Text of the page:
Did you know that for separated couples, there are time limits to when you can apply to Court? And, that if you miss this time limit you may lose your right to a property settlement or spousal maintenance?
Don’t worry if you didn’t, you are not alone and we are here to help.
The purpose of this post is to give you an understanding of what time limits may apply to you.
De Facto Relationship
For unmarried couples who are in a de facto relationship, you have 2 years from the date of separation to apply to the Court for financial orders. If you are not sure whether you are in a de facto relationship, please see our post “Am I in a De Facto Relationship?” or contact us for more detailed advice.
You can apply to the Court for financial orders at any time if you are married. Why? Because there is no time limit that applies in this instance.
What if I’m out of time?
If you have missed the above legal deadlines, you should seek urgent legal advice to discuss your options.
Your former partner may agree by consent to the Application being made out of time. However, there is no guarantee that they will.
It may be possible to seek the Court’s permission to apply out of time; however, this is not an automatic right. The Court will only agree in very limited circumstances, which includes if:
– you or your child would suffer hardship if you were not granted leave to apply out of time AND you can show that you have reasonable prospects of a successful property or spousal maintenance claim; and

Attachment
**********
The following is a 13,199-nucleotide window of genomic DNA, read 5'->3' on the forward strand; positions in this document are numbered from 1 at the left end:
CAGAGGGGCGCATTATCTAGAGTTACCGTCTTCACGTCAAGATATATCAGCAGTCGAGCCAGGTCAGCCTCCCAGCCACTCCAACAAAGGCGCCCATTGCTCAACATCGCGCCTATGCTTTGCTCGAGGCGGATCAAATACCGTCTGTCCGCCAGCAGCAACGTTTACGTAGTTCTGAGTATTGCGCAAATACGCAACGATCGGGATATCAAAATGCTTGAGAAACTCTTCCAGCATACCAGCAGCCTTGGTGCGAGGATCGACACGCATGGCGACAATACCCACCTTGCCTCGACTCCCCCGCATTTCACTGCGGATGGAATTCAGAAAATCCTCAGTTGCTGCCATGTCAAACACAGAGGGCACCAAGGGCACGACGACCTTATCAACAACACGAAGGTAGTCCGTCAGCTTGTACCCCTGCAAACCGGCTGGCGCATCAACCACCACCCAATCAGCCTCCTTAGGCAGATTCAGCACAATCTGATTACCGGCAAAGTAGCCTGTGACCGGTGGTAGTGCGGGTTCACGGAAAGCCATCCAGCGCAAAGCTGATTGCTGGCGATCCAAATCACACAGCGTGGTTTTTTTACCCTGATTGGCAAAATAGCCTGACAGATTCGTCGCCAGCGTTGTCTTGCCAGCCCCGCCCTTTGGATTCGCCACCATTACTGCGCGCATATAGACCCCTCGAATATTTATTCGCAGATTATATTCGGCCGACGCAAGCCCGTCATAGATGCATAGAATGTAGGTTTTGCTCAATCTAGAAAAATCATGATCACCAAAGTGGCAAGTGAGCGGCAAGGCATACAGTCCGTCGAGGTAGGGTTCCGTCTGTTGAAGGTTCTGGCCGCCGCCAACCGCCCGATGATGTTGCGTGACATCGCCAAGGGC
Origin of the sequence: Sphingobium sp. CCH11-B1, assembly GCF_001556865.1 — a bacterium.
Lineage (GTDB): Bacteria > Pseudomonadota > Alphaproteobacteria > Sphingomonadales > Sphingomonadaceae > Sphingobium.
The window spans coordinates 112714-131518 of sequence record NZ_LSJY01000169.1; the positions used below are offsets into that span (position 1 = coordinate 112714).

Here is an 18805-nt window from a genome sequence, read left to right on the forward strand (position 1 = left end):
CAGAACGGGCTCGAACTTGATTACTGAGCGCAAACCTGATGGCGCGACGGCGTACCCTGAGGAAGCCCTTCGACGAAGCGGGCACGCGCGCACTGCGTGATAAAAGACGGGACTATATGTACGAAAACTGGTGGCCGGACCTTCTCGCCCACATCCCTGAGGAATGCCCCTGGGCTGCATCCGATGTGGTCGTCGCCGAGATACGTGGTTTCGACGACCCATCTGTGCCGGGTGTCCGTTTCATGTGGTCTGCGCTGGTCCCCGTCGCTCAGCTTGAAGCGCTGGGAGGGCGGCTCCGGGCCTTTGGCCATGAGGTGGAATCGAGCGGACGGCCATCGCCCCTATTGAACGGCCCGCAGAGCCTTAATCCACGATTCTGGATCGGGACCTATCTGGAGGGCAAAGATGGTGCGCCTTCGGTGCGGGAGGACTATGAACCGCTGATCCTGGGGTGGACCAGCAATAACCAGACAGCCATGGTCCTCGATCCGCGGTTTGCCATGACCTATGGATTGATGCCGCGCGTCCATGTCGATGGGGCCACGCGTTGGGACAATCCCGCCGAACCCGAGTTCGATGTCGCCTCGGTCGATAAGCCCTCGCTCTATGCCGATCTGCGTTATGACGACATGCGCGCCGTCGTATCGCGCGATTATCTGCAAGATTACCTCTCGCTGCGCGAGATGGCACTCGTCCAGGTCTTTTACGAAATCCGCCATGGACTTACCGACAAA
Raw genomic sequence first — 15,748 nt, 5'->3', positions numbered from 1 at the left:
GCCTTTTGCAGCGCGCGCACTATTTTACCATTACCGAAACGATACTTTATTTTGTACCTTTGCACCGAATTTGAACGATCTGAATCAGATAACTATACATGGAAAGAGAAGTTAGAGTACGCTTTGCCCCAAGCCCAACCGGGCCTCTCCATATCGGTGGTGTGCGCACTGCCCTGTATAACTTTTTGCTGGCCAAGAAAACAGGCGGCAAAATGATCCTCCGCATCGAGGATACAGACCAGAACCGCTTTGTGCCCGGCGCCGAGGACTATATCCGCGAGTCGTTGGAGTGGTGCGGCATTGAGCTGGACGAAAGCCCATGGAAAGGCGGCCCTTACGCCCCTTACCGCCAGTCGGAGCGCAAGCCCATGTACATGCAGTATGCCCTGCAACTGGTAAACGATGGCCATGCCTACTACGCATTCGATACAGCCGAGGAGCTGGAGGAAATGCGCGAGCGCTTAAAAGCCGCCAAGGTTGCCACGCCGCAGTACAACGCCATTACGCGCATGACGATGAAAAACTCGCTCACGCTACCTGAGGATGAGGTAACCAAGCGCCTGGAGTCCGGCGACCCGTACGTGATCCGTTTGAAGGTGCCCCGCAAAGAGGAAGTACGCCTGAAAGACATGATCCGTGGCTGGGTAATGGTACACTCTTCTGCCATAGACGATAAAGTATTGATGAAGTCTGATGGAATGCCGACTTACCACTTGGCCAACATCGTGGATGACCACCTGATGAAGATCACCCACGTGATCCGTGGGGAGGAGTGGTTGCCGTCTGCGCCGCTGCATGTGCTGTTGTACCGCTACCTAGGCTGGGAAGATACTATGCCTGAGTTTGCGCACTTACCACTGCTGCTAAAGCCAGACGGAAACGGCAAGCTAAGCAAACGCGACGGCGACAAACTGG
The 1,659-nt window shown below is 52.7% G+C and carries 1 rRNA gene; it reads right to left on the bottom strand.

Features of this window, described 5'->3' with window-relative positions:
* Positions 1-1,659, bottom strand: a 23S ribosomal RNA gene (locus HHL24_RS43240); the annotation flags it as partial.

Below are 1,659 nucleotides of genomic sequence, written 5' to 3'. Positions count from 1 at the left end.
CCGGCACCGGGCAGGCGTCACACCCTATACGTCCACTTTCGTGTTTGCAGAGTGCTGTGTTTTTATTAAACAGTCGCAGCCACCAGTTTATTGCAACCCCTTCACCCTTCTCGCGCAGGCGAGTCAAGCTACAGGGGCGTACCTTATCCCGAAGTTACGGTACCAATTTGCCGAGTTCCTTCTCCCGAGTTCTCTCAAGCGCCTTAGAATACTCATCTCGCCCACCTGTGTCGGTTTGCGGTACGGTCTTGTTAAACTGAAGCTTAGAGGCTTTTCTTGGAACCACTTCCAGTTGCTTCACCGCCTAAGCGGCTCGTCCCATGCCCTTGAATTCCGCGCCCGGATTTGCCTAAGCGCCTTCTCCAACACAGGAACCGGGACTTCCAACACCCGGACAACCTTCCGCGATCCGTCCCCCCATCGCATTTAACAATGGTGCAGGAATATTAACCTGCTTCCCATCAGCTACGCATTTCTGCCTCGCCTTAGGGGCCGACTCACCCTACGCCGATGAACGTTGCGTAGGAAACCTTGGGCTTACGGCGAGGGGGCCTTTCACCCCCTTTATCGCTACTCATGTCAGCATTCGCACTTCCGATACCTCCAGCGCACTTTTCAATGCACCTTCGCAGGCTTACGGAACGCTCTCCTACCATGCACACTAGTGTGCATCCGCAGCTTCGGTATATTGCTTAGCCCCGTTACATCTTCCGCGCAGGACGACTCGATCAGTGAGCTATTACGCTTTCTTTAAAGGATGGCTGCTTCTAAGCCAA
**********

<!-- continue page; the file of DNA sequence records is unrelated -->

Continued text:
– for spousal maintenance, at the end of the time limitation period, you were not able to support yourself without an income tested pension, allowance or benefit.
There are strict time limits that apply in Family Law and it is important to ensure that you are aware of the deadline that applies to your situation. An expiring time limit is not something that you want to sneak up on you!
Would you like further information?
By Tegan Martens
Director & Principal Family Lawyer
The information contained on this site is for general guidance only. No person should act or refrain from acting on the basis of such information. Appropriate professional advice should be sought based upon your particular circumstances.